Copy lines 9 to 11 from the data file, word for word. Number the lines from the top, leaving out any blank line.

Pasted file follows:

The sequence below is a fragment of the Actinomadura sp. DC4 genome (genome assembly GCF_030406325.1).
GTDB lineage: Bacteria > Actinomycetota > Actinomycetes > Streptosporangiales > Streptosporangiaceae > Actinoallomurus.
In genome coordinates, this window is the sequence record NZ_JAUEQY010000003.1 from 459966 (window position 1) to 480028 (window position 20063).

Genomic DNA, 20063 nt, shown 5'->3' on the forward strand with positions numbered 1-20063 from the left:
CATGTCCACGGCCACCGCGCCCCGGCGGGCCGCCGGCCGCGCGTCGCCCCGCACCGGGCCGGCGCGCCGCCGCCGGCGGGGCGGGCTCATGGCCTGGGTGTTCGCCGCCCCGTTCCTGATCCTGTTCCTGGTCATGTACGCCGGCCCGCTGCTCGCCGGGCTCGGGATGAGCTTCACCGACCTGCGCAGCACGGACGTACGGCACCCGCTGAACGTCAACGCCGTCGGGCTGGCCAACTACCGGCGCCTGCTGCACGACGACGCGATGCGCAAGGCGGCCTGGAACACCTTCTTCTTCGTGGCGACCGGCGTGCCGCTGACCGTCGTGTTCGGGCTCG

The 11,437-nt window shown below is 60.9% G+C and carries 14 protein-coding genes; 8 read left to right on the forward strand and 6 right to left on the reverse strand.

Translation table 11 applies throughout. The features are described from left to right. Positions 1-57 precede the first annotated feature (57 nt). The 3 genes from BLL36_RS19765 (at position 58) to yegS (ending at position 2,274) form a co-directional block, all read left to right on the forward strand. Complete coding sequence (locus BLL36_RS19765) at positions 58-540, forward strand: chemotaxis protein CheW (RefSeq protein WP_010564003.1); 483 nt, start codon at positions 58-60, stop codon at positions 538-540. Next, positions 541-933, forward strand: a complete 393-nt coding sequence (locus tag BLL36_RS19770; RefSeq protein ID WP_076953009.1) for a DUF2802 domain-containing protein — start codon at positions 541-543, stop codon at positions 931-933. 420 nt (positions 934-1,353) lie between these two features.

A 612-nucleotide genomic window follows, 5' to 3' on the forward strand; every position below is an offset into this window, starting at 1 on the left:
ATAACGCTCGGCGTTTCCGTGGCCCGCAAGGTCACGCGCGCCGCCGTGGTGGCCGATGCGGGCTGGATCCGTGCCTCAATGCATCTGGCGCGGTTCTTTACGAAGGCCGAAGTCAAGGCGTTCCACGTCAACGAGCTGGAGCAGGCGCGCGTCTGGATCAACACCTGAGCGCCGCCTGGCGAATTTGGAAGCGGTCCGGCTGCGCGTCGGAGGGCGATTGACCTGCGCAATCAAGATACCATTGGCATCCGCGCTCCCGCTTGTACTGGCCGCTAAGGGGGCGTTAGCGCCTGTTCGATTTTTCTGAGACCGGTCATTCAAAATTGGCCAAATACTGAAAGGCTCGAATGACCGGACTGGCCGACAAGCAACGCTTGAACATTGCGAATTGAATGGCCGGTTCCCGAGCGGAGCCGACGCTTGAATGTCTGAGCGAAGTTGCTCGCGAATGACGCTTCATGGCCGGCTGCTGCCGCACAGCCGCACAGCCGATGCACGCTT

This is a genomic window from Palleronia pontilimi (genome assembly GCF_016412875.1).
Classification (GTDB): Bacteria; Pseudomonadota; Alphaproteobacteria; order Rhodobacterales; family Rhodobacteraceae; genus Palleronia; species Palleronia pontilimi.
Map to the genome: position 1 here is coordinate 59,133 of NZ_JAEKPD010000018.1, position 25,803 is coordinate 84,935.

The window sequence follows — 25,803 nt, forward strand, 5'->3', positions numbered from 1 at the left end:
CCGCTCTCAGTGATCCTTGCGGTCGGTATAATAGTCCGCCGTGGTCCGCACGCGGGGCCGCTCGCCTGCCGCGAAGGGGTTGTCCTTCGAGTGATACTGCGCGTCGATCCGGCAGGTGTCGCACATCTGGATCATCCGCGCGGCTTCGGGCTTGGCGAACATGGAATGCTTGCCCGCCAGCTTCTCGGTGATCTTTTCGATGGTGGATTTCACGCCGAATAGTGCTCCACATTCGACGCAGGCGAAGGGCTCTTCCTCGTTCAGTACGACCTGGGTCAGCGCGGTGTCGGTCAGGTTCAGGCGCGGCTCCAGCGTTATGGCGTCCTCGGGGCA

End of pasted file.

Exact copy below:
ATAACGCTCGGCGTTTCCGTGGCCCGCAAGGTCACGCGCGCCGCCGTGGTGGCCGATGCGGGCTGGATCCGTGCCTCAATGCATCTGGCGCGGTTCTTTACGAAGGCCGAAGTCAAGGCGTTCCACGTCAACGAGCTGGAGCAGGCGCGCGTCTGGATCAACACCTGAGCGCCGCCTGGCGAATTTGGAAGCGGTCCGGCTGCGCGTCGGAGGGCGATTGACCTGCGCAATCAAGATACCATTGGCATCCGCGCTCCCGCTTGTACTGGCCGCTAAGGGGGCGTTAGCGCCTGTTCGATTTTTCTGAGACCGGTCATTCAAAATTGGCCAAATACTGAAAGGCTCGAATGACCGGACTGGCCGACAAGCAACGCTTGAACATTGCGAATTGAATGGCCGGTTCCCGAGCGGAGCCGACGCTTGAATGTCTGAGCGAAGTTGCTCGCGAATGACGCTTCATGGCCGGCTGCTGCCGCACAGCCGCACAGCCGATGCACGCTT

This is a genomic window from Palleronia pontilimi (genome assembly GCF_016412875.1).
Classification (GTDB): Bacteria; Pseudomonadota; Alphaproteobacteria; order Rhodobacterales; family Rhodobacteraceae; genus Palleronia; species Palleronia pontilimi.